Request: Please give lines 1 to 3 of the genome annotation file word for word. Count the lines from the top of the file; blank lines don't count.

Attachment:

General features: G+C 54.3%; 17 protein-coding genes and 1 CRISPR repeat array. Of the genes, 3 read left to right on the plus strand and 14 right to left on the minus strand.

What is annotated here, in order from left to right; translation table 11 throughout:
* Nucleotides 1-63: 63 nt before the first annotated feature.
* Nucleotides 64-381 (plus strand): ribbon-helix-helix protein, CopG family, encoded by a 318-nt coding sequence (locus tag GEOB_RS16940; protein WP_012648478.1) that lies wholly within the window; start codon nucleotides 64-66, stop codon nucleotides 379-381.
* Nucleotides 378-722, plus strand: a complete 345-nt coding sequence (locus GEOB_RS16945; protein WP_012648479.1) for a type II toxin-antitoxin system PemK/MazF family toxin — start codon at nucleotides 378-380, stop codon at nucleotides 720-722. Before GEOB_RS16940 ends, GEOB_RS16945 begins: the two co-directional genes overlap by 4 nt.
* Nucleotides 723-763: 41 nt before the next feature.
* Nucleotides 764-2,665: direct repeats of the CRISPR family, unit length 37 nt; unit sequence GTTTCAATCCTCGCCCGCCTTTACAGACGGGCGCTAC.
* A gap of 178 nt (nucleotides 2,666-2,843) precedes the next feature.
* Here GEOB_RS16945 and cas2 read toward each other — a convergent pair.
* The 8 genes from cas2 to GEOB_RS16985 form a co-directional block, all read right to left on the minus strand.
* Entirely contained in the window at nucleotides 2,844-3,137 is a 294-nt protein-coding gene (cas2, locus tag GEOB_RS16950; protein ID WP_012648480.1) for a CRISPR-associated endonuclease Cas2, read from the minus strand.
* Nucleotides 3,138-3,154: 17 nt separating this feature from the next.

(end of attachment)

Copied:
General features: G+C 54.3%; 17 protein-coding genes and 1 CRISPR repeat array. Of the genes, 3 read left to right on the plus strand and 14 right to left on the minus strand.

What is annotated here, in order from left to right; translation table 11 throughout:
* Nucleotides 1-63: 63 nt before the first annotated feature.